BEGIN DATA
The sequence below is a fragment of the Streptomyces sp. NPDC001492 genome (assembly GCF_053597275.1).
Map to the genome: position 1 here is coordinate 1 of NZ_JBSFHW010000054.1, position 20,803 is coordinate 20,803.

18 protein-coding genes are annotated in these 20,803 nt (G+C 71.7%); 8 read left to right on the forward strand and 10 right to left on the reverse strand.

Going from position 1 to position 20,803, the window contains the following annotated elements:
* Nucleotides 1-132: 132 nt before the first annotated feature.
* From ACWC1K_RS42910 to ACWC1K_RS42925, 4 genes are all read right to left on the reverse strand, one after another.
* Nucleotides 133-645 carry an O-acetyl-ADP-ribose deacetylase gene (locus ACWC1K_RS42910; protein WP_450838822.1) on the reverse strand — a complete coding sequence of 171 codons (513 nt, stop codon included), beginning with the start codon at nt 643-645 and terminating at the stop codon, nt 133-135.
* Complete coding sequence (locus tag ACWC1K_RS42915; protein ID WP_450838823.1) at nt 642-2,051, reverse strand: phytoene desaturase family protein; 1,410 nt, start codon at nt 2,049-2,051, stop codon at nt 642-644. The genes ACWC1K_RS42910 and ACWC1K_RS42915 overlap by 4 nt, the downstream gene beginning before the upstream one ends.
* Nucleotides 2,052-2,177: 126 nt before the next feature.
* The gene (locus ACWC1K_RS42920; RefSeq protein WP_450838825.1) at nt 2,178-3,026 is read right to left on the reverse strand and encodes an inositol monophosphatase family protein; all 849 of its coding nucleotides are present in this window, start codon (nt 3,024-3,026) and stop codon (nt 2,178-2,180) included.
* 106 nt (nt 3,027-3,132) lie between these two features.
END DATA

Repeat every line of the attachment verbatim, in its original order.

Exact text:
The sequence below is a fragment of the Streptomyces sp. NPDC001492 genome (assembly GCF_053597275.1).
Map to the genome: position 1 here is coordinate 1 of NZ_JBSFHW010000054.1, position 20,803 is coordinate 20,803.

18 protein-coding genes are annotated in these 20,803 nt (G+C 71.7%); 8 read left to right on the forward strand and 10 right to left on the reverse strand.

Going from position 1 to position 20,803, the window contains the following annotated elements:
* Nucleotides 1-132: 132 nt before the first annotated feature.
* From ACWC1K_RS42910 to ACWC1K_RS42925, 4 genes are all read right to left on the reverse strand, one after another.
* Nucleotides 133-645 carry an O-acetyl-ADP-ribose deacetylase gene (locus ACWC1K_RS42910; protein WP_450838822.1) on the reverse strand — a complete coding sequence of 171 codons (513 nt, stop codon included), beginning with the start codon at nt 643-645 and terminating at the stop codon, nt 133-135.
* Complete coding sequence (locus tag ACWC1K_RS42915; protein ID WP_450838823.1) at nt 642-2,051, reverse strand: phytoene desaturase family protein; 1,410 nt, start codon at nt 2,049-2,051, stop codon at nt 642-644. The genes ACWC1K_RS42910 and ACWC1K_RS42915 overlap by 4 nt, the downstream gene beginning before the upstream one ends.
* Nucleotides 2,052-2,177: 126 nt before the next feature.
* The gene (locus ACWC1K_RS42920; RefSeq protein WP_450838825.1) at nt 2,178-3,026 is read right to left on the reverse strand and encodes an inositol monophosphatase family protein; all 849 of its coding nucleotides are present in this window, start codon (nt 3,024-3,026) and stop codon (nt 2,178-2,180) included.
* 106 nt (nt 3,027-3,132) lie between these two features.